Many of us are worried by future climate change, rising sea levels, storms and flooding, hurricanes and soaring temperatures in some parts of the world predicted to occur as atmospheric concentrations of the greenhouse gas carbon dioxide continue their upward trend. That trend had its origins in the Industrial Revolution of the nineteenth century Europe and the USA – the “first world” and the rapid development and growth of nations once dubbed “second” (communist states) and “third” world.
Today, increasing road and air travel, heating and cooling our homes and workplaces and the growing pile of electronic gadgets we recharge daily are all contributing to that well-trodden cliché – our carbon footprint. Those of a guilty disposition often try to “offset” their carbon expenditure by buying into schemes that purportedly negate the impact of the carbon pollution their activities produce. Such schemes commonly involve planting CO2-absorbing trees, but there are many that simply trade carbon pollution allowances and are in some ways worse than the notion of sweeping the problem under the proverbial carpet.
To mix a metaphor, it’s robbing Peter to pay Paul, the classic double accounting used by multinational corporations who somehow trim the fat away from their tax bills by charging out their services to subsidiary companies so that their profit line is rendered negligible. Offsetting carbon, however it is done, might appear superficially to be a promising way to tackle the problem of carbon emissions, but it’s environmental double accounting: in this sense the bottom line is not a reduction of carbon emissions and so no environmental impact, rather a shuffling of paper and an offsetting of the moral obligation and the guilt associated with energy use and mass consumerism.
Larita Killian of Indiana University at Columbus, USA, might agree. She has taken an accountancy approach to the ethics of carbon offsetting and reports details in the International Journal of Critical Accounting this month. Killian reveals that while it might appear to be the ethical choice if one must take international flights, drive luxury cars, or consume exotic, non-local food and drink. But, the physical activities involved in offsetting or searching for alternative energy sources involve carbon emissions of their own.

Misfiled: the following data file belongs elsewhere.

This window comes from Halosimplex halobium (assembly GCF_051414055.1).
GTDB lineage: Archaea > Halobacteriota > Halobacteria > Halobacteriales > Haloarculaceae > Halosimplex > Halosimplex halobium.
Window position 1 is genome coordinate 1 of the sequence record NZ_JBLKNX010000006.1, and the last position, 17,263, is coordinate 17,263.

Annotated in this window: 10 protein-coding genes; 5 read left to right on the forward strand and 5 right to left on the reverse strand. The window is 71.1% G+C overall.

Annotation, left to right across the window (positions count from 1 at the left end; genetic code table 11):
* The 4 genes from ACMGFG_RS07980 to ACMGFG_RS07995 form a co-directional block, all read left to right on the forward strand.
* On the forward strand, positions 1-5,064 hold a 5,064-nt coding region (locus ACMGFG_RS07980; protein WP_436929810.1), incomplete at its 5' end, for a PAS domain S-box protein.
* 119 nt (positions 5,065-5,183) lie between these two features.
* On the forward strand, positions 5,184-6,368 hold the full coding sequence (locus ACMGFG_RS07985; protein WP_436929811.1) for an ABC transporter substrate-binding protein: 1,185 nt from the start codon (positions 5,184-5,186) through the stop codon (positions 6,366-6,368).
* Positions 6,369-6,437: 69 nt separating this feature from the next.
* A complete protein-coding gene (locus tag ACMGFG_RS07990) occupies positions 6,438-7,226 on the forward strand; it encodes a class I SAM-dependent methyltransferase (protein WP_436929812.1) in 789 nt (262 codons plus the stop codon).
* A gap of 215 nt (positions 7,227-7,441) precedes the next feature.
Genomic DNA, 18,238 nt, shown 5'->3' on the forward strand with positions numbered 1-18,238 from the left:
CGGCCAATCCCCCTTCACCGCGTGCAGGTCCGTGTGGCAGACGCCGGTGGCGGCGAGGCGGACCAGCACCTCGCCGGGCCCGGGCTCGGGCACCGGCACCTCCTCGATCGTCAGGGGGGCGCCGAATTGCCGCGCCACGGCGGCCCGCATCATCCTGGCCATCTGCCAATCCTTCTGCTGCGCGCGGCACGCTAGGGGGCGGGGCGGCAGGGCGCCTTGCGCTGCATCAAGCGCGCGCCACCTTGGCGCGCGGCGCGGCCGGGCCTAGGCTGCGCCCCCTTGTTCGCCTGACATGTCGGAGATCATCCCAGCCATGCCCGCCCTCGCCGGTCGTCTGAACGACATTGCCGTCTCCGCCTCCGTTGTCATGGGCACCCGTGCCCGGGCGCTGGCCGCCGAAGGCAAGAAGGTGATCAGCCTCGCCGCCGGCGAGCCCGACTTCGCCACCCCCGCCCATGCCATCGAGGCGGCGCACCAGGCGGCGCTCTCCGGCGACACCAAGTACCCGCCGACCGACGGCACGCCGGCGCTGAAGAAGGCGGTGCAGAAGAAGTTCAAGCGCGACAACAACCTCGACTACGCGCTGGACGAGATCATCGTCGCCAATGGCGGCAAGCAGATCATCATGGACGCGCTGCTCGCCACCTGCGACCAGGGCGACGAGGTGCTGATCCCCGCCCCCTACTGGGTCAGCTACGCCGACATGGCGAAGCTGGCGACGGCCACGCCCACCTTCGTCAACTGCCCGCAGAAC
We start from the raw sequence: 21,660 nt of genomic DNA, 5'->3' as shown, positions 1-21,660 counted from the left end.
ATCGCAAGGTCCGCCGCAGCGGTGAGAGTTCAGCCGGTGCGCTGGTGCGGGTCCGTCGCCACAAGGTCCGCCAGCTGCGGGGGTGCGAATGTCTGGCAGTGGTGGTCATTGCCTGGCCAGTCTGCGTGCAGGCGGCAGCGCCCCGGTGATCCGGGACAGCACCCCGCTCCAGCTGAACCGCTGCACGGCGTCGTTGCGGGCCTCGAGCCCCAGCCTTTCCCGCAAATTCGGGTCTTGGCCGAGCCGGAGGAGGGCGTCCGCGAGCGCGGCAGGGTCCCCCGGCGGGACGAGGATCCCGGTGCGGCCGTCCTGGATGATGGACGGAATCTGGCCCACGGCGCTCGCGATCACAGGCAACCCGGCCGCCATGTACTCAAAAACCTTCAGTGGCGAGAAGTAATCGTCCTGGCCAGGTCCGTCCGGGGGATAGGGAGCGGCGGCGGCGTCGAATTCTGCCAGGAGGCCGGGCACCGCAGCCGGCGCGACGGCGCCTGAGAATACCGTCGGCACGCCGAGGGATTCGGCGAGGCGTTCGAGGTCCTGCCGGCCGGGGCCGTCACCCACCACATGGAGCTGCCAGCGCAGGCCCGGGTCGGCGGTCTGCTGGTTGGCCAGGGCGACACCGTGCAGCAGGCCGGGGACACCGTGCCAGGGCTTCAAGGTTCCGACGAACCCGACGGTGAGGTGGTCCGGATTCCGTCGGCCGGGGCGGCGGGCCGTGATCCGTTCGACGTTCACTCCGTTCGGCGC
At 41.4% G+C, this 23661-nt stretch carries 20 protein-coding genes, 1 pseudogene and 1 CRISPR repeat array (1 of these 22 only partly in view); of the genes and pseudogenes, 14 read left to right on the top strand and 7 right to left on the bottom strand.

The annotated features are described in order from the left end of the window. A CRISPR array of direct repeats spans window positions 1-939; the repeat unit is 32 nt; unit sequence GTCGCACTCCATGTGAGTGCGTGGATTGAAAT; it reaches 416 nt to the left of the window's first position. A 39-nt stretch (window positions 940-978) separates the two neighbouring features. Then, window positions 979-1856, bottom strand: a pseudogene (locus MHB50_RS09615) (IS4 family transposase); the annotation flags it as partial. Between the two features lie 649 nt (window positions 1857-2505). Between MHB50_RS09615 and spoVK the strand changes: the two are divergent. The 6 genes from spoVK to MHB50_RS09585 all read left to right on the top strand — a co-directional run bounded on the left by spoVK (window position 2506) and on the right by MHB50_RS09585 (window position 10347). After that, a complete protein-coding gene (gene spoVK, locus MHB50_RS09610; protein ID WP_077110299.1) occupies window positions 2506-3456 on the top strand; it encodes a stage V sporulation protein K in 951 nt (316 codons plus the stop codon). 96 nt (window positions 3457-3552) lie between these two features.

Killian suggests that the whole offsetting industry moves the onus from the providers to the consumers and may well lull individuals into a false sense of security regarding the impact of their activities on the environment without pushing governments and corporate bodies to carry out truly effective measures such as efficiency drives on a massive scale and an enforced reduction of power consumption, the main drives for carbon emissions. She adds that, “The remedy is not to eliminate personal carbon offset accounting, but to augment voluntary offsets with more effective measures such as carbon taxes, formal restrictions on emissions of greenhouse gases, and investments in renewable energy.” Of course, that also assumes the renewable energy sources are wholly sustainable and do not in themselves generate greater emissions in their manufacture, installation, servicing, and decommissioning nor impact on ecosystems to such a degree that their benefits are outstripped by environmental harm.
Killian L. (2013). The rhetoric of personal carbon offset accounting, International Journal of Critical Accounting, 5 (6) 663. DOI: 10.1504/IJCA.2013.059026
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